But that was then, and this is now. And now we have the culmination of 18 months of hints, plots that didn’t go quite where people thought they would, and finally, trailers for the event itself. So how does Doomsday Clock stand up? And how does it compare to its illustrious predecessor?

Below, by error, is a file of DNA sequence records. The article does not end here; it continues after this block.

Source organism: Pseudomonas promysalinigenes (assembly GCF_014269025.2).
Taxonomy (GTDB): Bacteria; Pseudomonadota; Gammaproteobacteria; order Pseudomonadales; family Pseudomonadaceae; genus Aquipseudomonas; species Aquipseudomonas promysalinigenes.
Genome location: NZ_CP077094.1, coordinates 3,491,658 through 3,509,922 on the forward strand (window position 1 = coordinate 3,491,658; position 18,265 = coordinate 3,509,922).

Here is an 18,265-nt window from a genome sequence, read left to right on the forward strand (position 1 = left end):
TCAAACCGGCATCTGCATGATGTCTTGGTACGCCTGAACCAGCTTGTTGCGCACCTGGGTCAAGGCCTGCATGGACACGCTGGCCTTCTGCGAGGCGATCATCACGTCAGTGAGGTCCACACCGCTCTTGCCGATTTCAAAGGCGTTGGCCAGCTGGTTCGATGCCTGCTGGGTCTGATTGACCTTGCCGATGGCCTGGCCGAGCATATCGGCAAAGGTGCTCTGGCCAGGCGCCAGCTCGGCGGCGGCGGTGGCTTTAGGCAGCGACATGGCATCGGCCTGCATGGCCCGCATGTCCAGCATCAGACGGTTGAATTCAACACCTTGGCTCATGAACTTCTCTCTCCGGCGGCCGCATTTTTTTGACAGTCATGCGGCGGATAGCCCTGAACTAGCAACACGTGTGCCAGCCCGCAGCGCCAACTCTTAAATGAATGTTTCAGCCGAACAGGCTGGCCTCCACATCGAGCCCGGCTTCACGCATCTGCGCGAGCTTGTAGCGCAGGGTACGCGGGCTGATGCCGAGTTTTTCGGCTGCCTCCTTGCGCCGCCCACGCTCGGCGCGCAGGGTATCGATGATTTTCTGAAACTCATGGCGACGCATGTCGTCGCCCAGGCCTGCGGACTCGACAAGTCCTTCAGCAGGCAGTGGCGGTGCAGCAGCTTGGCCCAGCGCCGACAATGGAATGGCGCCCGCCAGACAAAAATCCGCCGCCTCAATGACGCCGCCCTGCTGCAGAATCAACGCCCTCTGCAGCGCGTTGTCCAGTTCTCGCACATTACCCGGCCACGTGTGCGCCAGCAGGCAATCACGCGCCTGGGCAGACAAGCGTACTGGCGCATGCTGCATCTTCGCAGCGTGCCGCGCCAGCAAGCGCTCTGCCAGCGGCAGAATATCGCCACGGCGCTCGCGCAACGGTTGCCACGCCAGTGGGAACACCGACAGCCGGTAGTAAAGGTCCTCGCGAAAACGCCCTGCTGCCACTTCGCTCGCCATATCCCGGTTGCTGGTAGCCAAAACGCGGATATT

In Watchmen #1 we learned of the death of the Comedian through Rorschach’s investigation into it. We were introduced to all the major characters, as Rorschach pursued the “mask-killer,” and thereby learned a great deal about the background of the world that Moore and Gibbons would explore in the next 11 instalments. In Doomsday Clock #1 we begin with a summary of sorts of what’s happened in the world of Watchmen since, er, well, Watchmen. Johns inelegantly mixes elements from contemporary US politics into the 1980s setting of Watchmen, and establishes that Adrian Veidt’s world-uniting gambit has failed and that Veidt is being sought for mass murder. The revelation of Veidt’s treachery seems to have led to a breakdown in law and order, a missile attack, as well as the removal of the free press and the creation of a National News Network controlled by the government. Yeah, the government. That’s President Robert Redford, who appears to have become a fascist, not unlike another blonde-haired media character who might come to mind. We follow a SWAT team breaking into Adrian Veidt’s lair, to find him gone.